Lawrence McGinty's report on meeting Stephen Hawking in 2013
How else could you describe someone who appeared in Star Trek and the Simpsons, who took one of those flights that simulate weightlessness, and who reportedly used to try to drive his wheelchair over the feet of people who could take the joke?
He was, however, primarily a scientist. And luckily for him, he was a theoretical physicist – luckily because that kind of physics goes on in your head and so his motor neurone disease didn’t hinder his career.
Theoretical physics is tough stuff; unimaginably complex mathematical equations to be manipulated.
Hawking, reputedly, could hold these monsters in his head without the need of a blackboard – it’s a bit like holding all the scores of every match in the Premier League for the last couple of seasons and the goalscorers, except much, much harder.
One of his first discoveries was about black holes.
Everyone knows that black holes suck everything in – matter, radiation, everything. Nothing escapes.
But Hawking found that black holes leak. Radiation escapes from some black holes. They called it Hawking radiation.
But the interesting thing is how he found it.
He combined theories of space, time and gravity – the stuff of the cosmos – with quantum mechanics, the theories that describe how impossibly small things work. That’s typical of Hawking’s boldness and imagination.
Lawrence McGinty first met Professor Hawking in 1988
The first time I filmed him was in 1988, when his book A Brief History of Time was coming out.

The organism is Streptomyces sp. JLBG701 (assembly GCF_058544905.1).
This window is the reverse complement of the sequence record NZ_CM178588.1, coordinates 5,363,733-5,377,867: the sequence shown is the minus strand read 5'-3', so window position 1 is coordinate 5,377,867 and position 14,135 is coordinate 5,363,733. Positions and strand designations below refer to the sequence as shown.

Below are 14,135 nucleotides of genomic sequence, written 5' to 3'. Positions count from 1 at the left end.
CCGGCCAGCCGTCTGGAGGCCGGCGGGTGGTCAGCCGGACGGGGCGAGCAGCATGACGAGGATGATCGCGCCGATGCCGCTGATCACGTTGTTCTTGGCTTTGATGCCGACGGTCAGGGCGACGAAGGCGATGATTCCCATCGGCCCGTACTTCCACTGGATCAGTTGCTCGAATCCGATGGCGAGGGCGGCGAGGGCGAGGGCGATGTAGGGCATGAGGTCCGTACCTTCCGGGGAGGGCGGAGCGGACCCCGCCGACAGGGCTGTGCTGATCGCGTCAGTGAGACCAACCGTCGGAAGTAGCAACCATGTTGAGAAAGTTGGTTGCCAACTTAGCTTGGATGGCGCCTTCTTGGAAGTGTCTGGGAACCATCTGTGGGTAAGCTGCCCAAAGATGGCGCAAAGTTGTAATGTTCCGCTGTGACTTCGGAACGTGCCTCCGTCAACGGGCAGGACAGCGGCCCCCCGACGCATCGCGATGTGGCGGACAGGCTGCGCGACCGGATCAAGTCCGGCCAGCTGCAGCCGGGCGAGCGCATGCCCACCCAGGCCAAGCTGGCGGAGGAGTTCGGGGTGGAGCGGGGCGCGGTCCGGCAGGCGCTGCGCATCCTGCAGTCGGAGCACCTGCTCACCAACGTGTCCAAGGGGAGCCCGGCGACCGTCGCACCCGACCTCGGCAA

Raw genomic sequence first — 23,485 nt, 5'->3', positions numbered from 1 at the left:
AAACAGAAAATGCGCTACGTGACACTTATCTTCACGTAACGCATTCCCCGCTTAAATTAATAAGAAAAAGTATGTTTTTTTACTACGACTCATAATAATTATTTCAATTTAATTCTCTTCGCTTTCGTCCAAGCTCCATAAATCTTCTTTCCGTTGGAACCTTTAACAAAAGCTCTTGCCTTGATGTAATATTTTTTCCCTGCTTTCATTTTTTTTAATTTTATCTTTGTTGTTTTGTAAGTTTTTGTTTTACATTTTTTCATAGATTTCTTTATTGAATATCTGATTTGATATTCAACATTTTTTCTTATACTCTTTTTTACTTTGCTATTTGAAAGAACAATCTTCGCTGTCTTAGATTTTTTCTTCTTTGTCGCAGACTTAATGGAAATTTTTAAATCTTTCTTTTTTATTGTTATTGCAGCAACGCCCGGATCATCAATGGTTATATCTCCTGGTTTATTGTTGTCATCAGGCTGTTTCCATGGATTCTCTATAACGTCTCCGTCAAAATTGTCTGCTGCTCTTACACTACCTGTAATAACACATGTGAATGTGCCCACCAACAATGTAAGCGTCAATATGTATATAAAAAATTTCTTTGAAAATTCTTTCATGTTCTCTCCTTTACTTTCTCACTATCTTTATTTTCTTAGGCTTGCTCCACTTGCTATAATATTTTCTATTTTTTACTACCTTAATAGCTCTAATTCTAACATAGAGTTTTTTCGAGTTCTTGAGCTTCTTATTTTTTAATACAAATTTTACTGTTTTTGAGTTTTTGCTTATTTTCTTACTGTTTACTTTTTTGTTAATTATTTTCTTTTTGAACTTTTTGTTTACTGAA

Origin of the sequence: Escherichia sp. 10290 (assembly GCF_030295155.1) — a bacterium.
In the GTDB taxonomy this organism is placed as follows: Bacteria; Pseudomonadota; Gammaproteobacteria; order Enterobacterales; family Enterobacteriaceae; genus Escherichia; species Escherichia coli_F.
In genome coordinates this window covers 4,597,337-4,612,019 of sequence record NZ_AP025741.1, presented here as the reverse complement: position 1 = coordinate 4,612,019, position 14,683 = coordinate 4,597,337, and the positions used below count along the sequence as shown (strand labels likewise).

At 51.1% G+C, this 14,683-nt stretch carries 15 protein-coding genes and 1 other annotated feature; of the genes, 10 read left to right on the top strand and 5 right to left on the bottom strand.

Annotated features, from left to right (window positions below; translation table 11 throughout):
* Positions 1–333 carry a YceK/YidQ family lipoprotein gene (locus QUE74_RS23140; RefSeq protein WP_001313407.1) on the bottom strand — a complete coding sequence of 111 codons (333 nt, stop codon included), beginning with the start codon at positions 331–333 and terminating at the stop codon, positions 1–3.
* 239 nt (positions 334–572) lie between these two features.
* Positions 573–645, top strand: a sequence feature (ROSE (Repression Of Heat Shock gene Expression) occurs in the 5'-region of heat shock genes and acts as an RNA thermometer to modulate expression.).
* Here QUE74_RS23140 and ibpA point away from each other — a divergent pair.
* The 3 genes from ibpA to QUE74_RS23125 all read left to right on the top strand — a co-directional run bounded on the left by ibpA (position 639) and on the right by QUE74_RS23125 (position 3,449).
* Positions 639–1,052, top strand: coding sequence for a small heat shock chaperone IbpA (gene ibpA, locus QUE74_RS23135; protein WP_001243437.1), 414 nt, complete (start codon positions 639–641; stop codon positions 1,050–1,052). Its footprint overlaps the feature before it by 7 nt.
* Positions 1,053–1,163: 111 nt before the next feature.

It was raining cats and dogs in Cambridge. We all got very wet.
Hawking had his wheelchair at full throttle.
My cameraman was desperately asking him to slow down so he could get into position for the shots we needed. Sorry, full throttle.
Interviewing him was painfully slow, for us and for him.
We submitted our questions days in advance so he could load the answers into his voice machine.
We wanted all the usual editing shots – reverses, noddies, two-shots etc. He was very patient.
In fact, he wrote the book for money. He realised that if he survived, he was going to need plenty of money to pay for nursing, assistants and so on.
Writing a book was the only way he had of raising those funds.
But he was also keenly aware that science doesn’t exist in a vacuum. He campaigned for the disabled.
He campaigned for the NHS, in the last few months challenging Jeremy Hunt over NHS funding and organisation.
But the thing I remember now, on the day he died, is that twinkle in his eye. That gleam that said, OK I’m a scientist, but I’m a human being too.